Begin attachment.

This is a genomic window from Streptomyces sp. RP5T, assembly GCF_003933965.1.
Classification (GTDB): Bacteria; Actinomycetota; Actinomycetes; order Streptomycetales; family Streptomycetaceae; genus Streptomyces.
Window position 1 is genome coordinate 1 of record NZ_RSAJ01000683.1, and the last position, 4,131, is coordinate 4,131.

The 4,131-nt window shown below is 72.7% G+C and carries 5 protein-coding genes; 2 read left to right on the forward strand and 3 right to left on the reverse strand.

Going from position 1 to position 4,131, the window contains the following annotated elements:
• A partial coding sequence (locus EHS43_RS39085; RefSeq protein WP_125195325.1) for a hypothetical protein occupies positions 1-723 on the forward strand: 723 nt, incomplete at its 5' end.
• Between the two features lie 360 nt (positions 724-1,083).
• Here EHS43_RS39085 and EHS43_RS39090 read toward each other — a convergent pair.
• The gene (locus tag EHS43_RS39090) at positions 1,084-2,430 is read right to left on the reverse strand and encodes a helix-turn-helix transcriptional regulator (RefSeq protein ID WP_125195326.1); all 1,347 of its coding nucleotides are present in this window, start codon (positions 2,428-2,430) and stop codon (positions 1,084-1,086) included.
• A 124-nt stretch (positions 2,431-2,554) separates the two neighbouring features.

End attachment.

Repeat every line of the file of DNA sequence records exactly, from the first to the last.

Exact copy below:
This is a genomic window from Streptomyces sp. RP5T, assembly GCF_003933965.1.
Classification (GTDB): Bacteria; Actinomycetota; Actinomycetes; order Streptomycetales; family Streptomycetaceae; genus Streptomyces.
Window position 1 is genome coordinate 1 of record NZ_RSAJ01000683.1, and the last position, 4,131, is coordinate 4,131.

The 4,131-nt window shown below is 72.7% G+C and carries 5 protein-coding genes; 2 read left to right on the forward strand and 3 right to left on the reverse strand.

Going from position 1 to position 4,131, the window contains the following annotated elements:
• A partial coding sequence (locus EHS43_RS39085; RefSeq protein WP_125195325.1) for a hypothetical protein occupies positions 1-723 on the forward strand: 723 nt, incomplete at its 5' end.
• Between the two features lie 360 nt (positions 724-1,083).
• Here EHS43_RS39085 and EHS43_RS39090 read toward each other — a convergent pair.
• The gene (locus tag EHS43_RS39090) at positions 1,084-2,430 is read right to left on the reverse strand and encodes a helix-turn-helix transcriptional regulator (RefSeq protein ID WP_125195326.1); all 1,347 of its coding nucleotides are present in this window, start codon (positions 2,428-2,430) and stop codon (positions 1,084-1,086) included.
• A 124-nt stretch (positions 2,431-2,554) separates the two neighbouring features.